The big solar pivot

That time has, indeed, come for solar – but not in the form of home solar installations, as so many of us had wished. Home solar power is simply not compatible with the existing electrical grid. Outside of completely rebuilding the system (at enormous cost, we are told), home-based solar power generation has to exist alongside the traditional distribution system, resulting in a measure of duplication that only drives up costs and reduces efficiency.

The ultra-rich just hate having their cover blown when it comes to how they avoid/evade paying tax. See our stories "Investec's Panamania" and "Valuation scandal" in this issue.

Rebuilding the system is not only very costly; it is also, as it happens, not in the interests of the existing political structure of the country, which relies on electricity distribution as a convenient form of taxation.

Regardless of their political affiliation, local municipalities could not function without the markup they make on the electricity they distribute. Consumers will have noticed that most municipalities have been cancelling schemes they introduced not that long ago, to subsidise the installation of home solar systems, because it’s simply not in their interests.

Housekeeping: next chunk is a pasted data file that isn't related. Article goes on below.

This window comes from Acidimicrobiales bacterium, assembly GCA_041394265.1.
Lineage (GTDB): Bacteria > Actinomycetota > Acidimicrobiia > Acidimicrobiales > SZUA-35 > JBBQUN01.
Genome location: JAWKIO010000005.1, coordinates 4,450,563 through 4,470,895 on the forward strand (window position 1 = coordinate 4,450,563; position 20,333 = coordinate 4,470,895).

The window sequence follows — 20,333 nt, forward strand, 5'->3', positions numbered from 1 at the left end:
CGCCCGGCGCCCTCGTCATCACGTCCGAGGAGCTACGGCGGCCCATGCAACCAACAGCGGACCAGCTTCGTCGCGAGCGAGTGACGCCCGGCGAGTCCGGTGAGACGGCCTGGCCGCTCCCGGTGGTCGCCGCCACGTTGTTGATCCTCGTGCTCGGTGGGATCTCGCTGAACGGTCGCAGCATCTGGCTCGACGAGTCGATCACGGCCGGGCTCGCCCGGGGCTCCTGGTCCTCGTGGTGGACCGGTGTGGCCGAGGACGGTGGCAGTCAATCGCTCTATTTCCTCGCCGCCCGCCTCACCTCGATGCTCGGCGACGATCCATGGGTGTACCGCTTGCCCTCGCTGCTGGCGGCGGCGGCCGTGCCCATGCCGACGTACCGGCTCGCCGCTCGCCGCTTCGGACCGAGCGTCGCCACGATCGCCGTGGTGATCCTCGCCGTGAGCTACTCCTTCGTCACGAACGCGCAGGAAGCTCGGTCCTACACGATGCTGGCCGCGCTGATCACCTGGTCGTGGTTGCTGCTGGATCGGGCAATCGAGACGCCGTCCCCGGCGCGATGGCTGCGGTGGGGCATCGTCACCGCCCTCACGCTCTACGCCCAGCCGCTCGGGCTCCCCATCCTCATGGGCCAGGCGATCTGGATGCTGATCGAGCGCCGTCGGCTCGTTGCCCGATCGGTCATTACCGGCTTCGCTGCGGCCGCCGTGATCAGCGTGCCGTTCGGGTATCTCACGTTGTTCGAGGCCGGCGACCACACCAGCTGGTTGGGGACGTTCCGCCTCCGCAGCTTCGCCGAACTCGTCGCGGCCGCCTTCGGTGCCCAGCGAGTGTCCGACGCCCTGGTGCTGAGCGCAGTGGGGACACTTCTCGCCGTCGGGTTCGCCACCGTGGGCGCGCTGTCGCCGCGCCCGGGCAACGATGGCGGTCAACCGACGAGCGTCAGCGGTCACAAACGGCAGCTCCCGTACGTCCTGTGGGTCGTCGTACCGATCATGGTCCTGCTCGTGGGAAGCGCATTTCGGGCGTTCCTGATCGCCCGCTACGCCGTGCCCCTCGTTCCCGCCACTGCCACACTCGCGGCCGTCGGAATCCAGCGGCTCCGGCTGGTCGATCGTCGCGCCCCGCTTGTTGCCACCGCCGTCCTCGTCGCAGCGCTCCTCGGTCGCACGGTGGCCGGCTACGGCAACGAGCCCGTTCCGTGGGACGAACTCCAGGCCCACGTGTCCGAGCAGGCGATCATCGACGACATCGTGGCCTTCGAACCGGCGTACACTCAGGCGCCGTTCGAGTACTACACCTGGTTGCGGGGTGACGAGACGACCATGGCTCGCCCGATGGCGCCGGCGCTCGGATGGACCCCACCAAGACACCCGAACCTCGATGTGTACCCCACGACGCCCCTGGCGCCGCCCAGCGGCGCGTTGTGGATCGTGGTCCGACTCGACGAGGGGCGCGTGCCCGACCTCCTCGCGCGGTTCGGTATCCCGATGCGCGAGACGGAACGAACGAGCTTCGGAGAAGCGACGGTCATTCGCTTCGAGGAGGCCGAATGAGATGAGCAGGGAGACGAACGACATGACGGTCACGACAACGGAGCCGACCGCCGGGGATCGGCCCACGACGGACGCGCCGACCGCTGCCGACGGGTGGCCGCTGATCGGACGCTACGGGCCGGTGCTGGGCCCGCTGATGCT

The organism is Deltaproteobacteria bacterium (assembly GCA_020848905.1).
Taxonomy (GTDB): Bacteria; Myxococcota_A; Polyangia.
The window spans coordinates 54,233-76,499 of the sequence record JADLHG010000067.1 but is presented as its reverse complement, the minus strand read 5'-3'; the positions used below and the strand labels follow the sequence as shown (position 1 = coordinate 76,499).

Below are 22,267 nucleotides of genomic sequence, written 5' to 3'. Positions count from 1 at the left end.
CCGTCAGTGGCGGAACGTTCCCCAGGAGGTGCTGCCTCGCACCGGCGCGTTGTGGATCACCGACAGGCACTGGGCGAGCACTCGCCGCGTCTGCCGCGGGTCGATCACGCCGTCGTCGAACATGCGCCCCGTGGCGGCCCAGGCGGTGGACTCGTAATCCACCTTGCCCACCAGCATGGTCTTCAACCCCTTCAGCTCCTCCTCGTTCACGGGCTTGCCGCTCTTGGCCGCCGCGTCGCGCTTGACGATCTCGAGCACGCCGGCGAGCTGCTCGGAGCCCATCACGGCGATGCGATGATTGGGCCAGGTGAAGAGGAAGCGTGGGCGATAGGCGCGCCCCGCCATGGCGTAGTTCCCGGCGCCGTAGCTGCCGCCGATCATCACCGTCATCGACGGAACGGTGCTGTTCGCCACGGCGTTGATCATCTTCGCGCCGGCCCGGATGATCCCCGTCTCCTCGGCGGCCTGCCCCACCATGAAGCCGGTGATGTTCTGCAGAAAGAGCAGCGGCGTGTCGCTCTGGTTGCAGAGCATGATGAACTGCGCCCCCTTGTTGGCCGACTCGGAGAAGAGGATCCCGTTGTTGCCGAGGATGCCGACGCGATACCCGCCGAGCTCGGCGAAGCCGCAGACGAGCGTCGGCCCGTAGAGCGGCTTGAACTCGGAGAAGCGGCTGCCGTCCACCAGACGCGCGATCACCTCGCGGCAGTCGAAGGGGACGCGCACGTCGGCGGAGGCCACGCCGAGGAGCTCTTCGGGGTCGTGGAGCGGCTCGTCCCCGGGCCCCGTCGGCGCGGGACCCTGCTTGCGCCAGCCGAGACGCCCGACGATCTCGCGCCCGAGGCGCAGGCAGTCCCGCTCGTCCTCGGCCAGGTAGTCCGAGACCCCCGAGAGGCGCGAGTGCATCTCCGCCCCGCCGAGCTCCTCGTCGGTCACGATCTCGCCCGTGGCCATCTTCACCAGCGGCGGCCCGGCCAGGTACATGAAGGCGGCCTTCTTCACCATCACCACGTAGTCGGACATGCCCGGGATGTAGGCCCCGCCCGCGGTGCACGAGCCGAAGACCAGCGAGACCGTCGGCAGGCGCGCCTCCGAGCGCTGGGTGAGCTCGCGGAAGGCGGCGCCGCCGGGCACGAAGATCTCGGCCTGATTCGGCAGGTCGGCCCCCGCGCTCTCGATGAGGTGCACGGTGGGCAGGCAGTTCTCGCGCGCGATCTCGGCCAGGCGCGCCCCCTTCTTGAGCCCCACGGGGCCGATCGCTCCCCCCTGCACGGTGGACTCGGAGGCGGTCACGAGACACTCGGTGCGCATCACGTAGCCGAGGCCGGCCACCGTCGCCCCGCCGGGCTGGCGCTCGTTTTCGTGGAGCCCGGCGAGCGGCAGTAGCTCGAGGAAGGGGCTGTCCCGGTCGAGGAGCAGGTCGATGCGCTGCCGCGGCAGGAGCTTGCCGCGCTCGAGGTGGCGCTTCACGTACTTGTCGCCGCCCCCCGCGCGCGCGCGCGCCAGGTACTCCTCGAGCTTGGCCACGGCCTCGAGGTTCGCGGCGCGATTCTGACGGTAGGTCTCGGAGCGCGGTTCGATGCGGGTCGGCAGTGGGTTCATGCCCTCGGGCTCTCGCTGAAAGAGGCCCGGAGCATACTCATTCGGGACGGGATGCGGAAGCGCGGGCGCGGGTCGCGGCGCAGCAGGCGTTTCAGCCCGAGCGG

Right now, Eskom and the major city councils have the political clout to push their agenda through, no matter how unenlightened it may seem. In theory, home solar generators should be feeding any excess power they generate into the communal system, but in practice it simply isn’t happening: the system’s not designed for it. While experts anticipate that the number of home solar installations will continue to increase for a number of reasons, the real solar development is going to be in big solar installations by public utilities such as Eskom.

The news is not all negative. As Reuters recently noted, electricity generated by unsubsidized utility-scale solar installations costs significantly less to generate than electricity from residential rooftop panels, and marginally less than electricity generated by gas turbines. And, as technology advances and competition in the field increases by the day, so the costs are also decreasing by the day.

PS: If for any reason you do not trust Eskom and the government to keep your lights and TV on for the next 10 years, ignore all the above. Buy as many solar panels as you can afford and your roof can accommodate. And, what the hell, throw an illegal extension cable over the fence to help out your neighbour on those nights when the only lights still burning are those in the Presidency.
The Editor

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